Latest News by Industry

Communities can't recycle or trash disposable e-cigarettes. So what happens to them?

Communities across the U.S. are confronting a new vaping problem: how to get rid of millions of disposable e-cigarettes that are considered hazardous waste

WASHINGTON (AP) — With the growing popularity of disposable e-cigarettes, communities across the U.S. are confronting a new vaping problem: how to safely get rid of millions of small, battery-powered devices that are considered hazardous waste.

For years, the debate surrounding vaping largely centered on its risks for high school and middle school students enticed by flavors like gummy bear, lemonade and watermelon.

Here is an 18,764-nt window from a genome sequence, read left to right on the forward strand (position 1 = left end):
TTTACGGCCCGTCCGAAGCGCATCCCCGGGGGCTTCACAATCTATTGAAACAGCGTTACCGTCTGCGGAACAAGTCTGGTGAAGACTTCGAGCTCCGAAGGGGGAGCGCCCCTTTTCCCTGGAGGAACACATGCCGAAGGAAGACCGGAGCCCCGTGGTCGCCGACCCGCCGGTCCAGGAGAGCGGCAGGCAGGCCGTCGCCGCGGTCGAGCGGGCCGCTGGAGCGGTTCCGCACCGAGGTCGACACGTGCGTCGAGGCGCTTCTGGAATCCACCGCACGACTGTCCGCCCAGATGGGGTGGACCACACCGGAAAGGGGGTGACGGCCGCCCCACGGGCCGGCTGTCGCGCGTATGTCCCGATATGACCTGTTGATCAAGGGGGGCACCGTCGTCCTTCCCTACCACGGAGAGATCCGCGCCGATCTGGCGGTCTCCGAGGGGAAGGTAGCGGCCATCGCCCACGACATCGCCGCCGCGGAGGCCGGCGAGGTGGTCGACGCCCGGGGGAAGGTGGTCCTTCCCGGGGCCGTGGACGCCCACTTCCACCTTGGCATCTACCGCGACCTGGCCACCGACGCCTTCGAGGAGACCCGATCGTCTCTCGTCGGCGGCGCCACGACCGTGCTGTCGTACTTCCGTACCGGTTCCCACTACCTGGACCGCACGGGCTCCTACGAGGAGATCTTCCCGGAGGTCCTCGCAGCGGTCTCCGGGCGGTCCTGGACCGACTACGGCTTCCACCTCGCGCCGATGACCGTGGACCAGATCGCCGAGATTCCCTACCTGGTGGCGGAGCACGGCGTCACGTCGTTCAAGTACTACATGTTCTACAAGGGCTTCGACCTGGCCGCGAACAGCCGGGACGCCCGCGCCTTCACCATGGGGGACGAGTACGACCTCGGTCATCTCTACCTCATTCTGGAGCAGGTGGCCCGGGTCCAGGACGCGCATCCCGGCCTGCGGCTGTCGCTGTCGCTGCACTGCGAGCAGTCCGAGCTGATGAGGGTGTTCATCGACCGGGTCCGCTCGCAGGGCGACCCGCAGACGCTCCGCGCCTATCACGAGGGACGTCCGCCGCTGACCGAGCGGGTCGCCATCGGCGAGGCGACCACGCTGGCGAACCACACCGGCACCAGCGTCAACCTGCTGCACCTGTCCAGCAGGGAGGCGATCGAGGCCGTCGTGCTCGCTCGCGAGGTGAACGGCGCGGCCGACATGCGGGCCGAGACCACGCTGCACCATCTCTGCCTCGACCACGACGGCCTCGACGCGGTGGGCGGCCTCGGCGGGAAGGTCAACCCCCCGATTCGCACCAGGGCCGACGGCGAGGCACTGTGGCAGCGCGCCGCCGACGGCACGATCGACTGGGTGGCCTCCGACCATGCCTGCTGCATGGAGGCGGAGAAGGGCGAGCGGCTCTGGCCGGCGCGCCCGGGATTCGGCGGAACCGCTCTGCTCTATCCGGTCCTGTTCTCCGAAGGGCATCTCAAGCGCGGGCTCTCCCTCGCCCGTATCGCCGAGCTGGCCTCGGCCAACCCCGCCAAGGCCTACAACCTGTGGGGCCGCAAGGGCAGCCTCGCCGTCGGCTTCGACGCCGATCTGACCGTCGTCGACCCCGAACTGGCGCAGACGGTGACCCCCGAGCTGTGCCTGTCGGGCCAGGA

But the recent shift toward e-cigarettes that can’t be refilled has created a new environmental dilemma. The devices, which contain nicotine, lithium and other metals, cannot be reused or recycled. Under federal environmental law, they also aren’t supposed to go in the trash.

U.S. teens and adults are buying roughly 12 million disposable vapes per month. With little federal guidance, local officials are finding their own ways to dispose of e-cigarettes collected from schools, colleges, vape shops and other sites.